The optimal place for work is your office and not home

Photo: Bloomberg
Photo: Bloomberg


Some tasks are indivisible and intelligent thinking is a social process as neuroscience studies reveal

Can employees continue to work from home as they did during the covid lockdowns, or should they all come back to office for work as it was before the pandemic? This is a raging debate all around the world. According to a Gallup research study, after the pandemic, only 9% of employees want to work from an office on all days, while 32% of them want to work only from their homes, and 59% of surveyed employees prefer a hybrid work schedule. But there is no clarity on how many days a week an employee should come to office in a hybrid-work format.

Amid all this ambiguity, the bigger issue is that employees and their managers are poles apart in evaluating the productivity of employees working from home. According to a study done by Microsoft among 20,000 employees across 11 countries, a vast majority of respondents, 87% of them, reported themselves productive at work. But what is surprising was that only 12% of team leaders said they had full confidence that their team was productive while working from home. Microsoft labelled this disconnect a case of “productivity paranoia".

At the core of all these debates around where one should work from is a crucial question: Is work a divisible concept? If it is neatly divisible such that each part can be taken care of by an individual, then work-from-anywhere should be an ideal option. On the other hand, if work is truly a collaborative process, then working together as a team in one location is ideal.

As part of adopting a scientific approach to the concept of work, it was F.W. Taylor who first introduced the concept of work as a divisible process. As work was divided into discrete specific activities along assembly lines in a factory, levels of specialization and productivity improved. But this approach to work also had a huge downside. The individual worker felt like just another cog in a large impersonal wheel. Employees were unable to see the larger goal of their work—they only saw themselves as bricklayers, so to speak, and not as builders of a cathedral. Luckily, towards the second half of the 20th century , Japanese companies came up with workplace rituals to create a far more holistic sense of camaraderie at the workplace and atone for the sins of assembly lines.

Is work in the knowledge economy divisible and should it follow the assembly line-based processes of the industrial era? The book The Knowledge Illusion: Why We Never Walk Alone by Steven Sloman and Philip Fernbach reminds us of some stark realities about the knowledge economy. The authors remind us that intelligence does not reside in any one individual’s brain, but in the collective mind of a society. So, to make positive contributions, individuals should depend more on their ability to work with others than on their own individual mental horsepower.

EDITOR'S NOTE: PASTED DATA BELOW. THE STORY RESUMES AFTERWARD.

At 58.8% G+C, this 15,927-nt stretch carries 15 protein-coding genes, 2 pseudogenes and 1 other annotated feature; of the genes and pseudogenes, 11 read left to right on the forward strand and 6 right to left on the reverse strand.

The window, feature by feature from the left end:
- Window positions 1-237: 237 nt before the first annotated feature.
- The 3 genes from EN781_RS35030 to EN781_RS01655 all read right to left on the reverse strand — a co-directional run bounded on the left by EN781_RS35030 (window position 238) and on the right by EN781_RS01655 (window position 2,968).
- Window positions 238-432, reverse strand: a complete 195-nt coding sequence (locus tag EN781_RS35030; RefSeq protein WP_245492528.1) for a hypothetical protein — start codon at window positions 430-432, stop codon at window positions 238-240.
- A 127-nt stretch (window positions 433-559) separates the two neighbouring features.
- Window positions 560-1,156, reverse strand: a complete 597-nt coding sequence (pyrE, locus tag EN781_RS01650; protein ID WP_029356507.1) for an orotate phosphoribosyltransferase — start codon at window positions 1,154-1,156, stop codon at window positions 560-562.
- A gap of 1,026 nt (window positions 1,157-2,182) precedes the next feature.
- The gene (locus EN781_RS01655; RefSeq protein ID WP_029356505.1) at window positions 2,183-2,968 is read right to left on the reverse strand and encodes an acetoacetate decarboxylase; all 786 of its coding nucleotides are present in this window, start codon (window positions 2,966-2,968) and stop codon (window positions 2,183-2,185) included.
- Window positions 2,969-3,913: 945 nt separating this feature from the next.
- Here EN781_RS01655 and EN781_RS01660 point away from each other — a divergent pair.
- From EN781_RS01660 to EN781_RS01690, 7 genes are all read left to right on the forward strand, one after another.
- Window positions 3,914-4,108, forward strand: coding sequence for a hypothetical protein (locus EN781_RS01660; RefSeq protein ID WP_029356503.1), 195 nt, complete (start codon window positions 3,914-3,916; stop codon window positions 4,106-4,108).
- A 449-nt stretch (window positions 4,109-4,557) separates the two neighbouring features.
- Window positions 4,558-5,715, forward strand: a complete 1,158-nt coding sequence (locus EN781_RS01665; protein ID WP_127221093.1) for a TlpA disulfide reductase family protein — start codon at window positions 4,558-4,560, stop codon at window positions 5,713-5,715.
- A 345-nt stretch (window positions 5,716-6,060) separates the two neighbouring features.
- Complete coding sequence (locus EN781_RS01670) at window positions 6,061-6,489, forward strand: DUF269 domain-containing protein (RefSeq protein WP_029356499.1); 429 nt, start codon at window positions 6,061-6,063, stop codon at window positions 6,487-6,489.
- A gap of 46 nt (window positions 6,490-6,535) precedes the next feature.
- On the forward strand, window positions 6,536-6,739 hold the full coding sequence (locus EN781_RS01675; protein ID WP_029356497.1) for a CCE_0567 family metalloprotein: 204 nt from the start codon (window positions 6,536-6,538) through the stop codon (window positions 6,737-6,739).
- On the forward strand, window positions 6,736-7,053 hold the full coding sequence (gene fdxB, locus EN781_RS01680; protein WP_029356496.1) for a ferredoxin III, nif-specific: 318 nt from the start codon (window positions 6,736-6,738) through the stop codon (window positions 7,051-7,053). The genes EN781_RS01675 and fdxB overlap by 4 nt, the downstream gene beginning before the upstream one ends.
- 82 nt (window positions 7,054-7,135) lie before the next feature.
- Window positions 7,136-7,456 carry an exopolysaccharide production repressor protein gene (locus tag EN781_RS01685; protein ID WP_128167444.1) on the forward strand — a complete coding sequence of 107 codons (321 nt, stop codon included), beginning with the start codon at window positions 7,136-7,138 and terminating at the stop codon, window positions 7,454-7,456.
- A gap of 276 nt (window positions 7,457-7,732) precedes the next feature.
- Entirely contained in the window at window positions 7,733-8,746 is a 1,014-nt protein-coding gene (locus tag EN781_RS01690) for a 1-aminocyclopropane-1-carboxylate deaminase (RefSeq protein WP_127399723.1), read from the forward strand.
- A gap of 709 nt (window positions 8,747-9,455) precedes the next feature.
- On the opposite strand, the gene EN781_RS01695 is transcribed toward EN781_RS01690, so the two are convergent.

Until recently, brain technologies only allowed the study of individual brain processes and so individual intelligence. Now, technologies such as electroencephalography( EEG) and functional near-infrared spectroscopy (fNIRS) are letting scientists scan multiple people’s brains as they interact with others. Using these tools, studies have found evidence for what is known as “the interactive brain hypothesis": a premise that when people interact socially, their brains engage in different neural processes than when the same people are thinking or acting on their own.

In the book The Extended Mind:The Power of Thinking Outside the Brain by Annie Murphy Paul, the author reminds us that human thought is exquisitely sensitive to context, and one of the most powerful contexts of all is the presence of other people. Further, a 2019 study published in the Proceedings of the National Academy of Sciences found that the development of crucial skills such as setting up hypotheses, designing experiments and analysing data was closely related to students’ engagement with their peers in laboratory settings. So, there is no doubt that the development of intelligent thinking is much more of a social process than an individual process. We work best when we think and act socially.

Solitary cognition, individuals putting their head down and working all alone, will no doubt continue to be an integral part of any work process. Walking away from a problem and having all team members work on it is an important stage of any innovation process.

The pains of torturous commutes in big-city traffic to reach an office is a reality, of course. So, while flexible work hours, which help avoid peak traffic congestion, will surely become the new work norm, solitude at work will always be an exception and not the rule.

Worker protests on the streets of Chicago in 1886 are considered to have contributed most to the establishment of the global 8-hour-day work norm. At a time when the working day ranged from 10 to 16 hours, the 8-hour working day was a paradigm shift.

Forces induced by the covid pandemic will create even more drastic enduring changes in the work environment. The number of working hours will reduce even further. Work will increasingly become an enjoyable activity.

The emerging learning from neuroscience and social sciences that intelligent thinking is a social process and not an individual process will guide the future of work. Work will be more about discussions around the office conference table and less about an individual at a dining table in a pyjama.

Biju Dominic is chief evangelist, Fractal Analytics, and chairman, FinalMile Consulting.


Catch all the Business News, Market News, Breaking News Events and Latest News Updates on Live Mint. Download The Mint News App to get Daily Market Updates.